by Carol Thompson
When Frank Fisher wrote to each of the Oswego County legislators to complain about his treatment by the county historian, little did he know that his letter would lead to the rekindling of a childhood friendship.
Fisher, a retired Navy journalist and certified rehabilitation counselor, came from Florida to Oswego County to research the Oswego Children’s Home, formerly known as the Oswego Orphan Asylum.
In a Sept. 26 letter sent to legislators, Fisher said that he had made an appointment with County Historian Justin White personally before traveling to Oswego County.
Fisher said that he was a resident of the Oswego Children’s Home from 1951 until it closed in August 1956. He had requested to view the ledgers and visitor records and said he was denied access. The county historian did not meet with Fisher.
Several legislators were angered by the treatment displayed to Fisher and passed the letter to The Valley News. A story appeared in the Oct. 6 issue.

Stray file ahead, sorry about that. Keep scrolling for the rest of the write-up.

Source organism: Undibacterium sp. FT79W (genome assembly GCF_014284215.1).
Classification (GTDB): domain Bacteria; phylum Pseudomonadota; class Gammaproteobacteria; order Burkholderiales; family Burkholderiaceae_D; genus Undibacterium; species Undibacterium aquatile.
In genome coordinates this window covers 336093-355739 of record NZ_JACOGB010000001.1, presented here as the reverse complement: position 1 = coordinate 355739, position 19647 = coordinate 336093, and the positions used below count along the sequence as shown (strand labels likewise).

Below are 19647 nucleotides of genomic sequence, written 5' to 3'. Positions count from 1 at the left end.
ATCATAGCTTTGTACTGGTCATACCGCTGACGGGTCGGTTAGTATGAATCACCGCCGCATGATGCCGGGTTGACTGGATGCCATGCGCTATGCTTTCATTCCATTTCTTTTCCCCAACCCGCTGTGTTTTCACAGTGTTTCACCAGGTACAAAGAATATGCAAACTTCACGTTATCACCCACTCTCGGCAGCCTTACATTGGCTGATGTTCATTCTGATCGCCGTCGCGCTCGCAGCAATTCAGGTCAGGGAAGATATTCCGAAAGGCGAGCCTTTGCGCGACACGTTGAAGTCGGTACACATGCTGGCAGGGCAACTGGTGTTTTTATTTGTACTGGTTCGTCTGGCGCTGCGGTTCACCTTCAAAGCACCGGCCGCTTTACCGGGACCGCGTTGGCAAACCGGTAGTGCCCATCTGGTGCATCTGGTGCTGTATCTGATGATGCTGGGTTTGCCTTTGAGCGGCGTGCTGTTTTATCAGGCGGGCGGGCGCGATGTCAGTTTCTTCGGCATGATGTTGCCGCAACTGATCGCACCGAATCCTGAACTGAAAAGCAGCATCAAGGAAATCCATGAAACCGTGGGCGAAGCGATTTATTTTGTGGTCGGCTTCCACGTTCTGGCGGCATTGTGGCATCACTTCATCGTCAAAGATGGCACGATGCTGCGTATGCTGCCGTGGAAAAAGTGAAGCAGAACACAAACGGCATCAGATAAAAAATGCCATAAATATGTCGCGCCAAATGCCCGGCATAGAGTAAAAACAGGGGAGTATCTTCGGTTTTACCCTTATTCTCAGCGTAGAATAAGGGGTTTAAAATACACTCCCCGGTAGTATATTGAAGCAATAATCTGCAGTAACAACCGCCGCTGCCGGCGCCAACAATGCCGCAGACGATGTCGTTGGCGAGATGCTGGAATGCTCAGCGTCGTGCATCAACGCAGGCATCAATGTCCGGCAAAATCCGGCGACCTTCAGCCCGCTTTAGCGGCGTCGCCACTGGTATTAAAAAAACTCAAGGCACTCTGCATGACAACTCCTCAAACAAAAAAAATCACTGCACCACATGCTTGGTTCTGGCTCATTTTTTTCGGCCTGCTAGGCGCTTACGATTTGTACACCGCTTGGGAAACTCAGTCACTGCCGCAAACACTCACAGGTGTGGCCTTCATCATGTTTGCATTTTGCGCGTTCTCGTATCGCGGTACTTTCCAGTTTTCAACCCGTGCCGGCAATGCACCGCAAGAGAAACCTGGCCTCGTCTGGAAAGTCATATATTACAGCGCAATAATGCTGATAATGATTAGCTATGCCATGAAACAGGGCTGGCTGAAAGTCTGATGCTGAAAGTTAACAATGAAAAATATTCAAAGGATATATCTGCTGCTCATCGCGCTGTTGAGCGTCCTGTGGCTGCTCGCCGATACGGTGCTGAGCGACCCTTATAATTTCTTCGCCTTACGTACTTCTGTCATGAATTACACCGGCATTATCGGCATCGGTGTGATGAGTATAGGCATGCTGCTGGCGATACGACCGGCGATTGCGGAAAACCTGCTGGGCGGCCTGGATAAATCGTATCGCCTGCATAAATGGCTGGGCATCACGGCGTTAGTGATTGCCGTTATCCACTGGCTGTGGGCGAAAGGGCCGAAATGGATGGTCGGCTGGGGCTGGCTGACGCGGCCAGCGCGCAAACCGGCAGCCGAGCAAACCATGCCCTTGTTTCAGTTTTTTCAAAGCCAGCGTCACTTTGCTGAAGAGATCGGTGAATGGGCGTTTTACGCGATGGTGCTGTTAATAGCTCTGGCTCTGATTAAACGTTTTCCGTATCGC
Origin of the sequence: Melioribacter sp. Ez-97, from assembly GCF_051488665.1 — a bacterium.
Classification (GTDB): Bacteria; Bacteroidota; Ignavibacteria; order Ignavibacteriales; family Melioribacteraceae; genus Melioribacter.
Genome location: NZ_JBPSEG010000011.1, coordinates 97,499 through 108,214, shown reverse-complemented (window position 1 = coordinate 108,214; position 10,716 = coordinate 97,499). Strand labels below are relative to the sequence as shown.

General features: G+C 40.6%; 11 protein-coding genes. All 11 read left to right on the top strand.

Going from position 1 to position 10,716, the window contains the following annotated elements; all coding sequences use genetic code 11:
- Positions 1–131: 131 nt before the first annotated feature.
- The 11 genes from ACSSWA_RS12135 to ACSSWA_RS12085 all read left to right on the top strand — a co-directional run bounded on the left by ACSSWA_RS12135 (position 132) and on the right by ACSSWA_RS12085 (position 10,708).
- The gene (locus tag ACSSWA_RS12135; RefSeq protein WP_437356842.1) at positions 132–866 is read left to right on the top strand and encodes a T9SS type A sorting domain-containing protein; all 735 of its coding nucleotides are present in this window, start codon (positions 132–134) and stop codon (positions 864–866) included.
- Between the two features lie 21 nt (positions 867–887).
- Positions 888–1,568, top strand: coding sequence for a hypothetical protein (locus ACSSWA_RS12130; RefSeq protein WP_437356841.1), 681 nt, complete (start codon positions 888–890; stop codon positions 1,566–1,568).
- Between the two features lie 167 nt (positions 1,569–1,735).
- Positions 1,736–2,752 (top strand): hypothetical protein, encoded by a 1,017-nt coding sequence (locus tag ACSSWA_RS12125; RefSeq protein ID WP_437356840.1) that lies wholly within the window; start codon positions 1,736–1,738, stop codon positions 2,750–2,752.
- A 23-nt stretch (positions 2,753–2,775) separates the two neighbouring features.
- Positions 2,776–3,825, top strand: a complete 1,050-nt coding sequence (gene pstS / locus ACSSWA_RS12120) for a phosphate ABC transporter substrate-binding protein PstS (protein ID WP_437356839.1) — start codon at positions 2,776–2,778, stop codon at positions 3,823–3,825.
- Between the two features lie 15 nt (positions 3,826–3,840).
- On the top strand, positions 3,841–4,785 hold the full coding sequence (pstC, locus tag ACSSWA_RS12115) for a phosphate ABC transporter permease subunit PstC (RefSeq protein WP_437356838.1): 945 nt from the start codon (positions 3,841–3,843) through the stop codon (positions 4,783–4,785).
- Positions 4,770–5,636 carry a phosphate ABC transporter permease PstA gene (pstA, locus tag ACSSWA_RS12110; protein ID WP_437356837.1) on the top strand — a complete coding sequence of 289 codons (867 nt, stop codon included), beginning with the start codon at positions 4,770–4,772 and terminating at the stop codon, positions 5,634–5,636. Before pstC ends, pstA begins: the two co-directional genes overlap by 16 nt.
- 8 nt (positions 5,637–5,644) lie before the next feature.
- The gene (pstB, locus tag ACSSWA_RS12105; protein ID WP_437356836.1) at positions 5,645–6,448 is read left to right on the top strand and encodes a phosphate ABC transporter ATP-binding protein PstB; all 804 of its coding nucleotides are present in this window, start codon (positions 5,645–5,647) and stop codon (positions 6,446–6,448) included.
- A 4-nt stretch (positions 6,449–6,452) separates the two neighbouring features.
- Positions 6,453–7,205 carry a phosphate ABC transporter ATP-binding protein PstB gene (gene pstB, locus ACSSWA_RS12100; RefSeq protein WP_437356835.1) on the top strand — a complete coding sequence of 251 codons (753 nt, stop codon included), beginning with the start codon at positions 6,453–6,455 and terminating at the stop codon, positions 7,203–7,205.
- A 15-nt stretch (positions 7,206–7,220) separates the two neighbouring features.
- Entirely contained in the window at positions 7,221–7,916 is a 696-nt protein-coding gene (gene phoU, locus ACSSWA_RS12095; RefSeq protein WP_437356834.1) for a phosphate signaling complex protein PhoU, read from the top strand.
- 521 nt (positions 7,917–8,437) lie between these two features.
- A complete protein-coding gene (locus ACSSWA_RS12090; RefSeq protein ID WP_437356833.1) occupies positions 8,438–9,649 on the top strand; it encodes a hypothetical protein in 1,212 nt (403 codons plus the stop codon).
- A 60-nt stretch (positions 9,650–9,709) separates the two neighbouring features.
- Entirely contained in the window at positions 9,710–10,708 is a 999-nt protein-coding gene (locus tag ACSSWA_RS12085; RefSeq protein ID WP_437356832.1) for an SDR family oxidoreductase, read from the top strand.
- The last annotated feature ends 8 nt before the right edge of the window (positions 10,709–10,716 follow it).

Late Wednesday, a California resident telephoned and asked how to get in touch with Fisher — his childhood friend from the orphanage.
Bill Dickinson had been searching the internet and came across the story about Fisher on www.valleynewsonline.com.
He contacted the newspaper and asked to be put in touch with his long lost friend. Fisher was contacted and told about Dickinson’s desire to reconnect and the two spoke by phone last week for the first time in 56 years. “We talked for an hour or so and sent some e-mails back and forth to each other,” Fisher said of the reunion with his friend. “It was nice to talk over old times.”
The reunion didn’t end there. Fisher gave Dickinson the contact number for Fulton resident Jim Farfaglia, who authored the book “Camp Hollis.” Farfaglia retired as the Camp Hollis director and youth specialist.
The county orphanage was located at 132 Ellen Street and upon closure became dormitories for SUNY Oswego and later Loretto Nursing Home. The building now sits vacant.
Both Fisher and Dickinson said just prior to closure, they were sent to Camp Hollis to stay for a couple weeks. Upon their return, they learned the home had closed and they were transported to the bus station.
Fisher and Dickinson recalled their days at the orphanage. Dinner was served promptly at 5:30. “It was never at 5:29 and it was never at 5:31,” Dickinson said.
Fisher said everyone lined up for meals at the same time. “Church was mandatory,” he noted.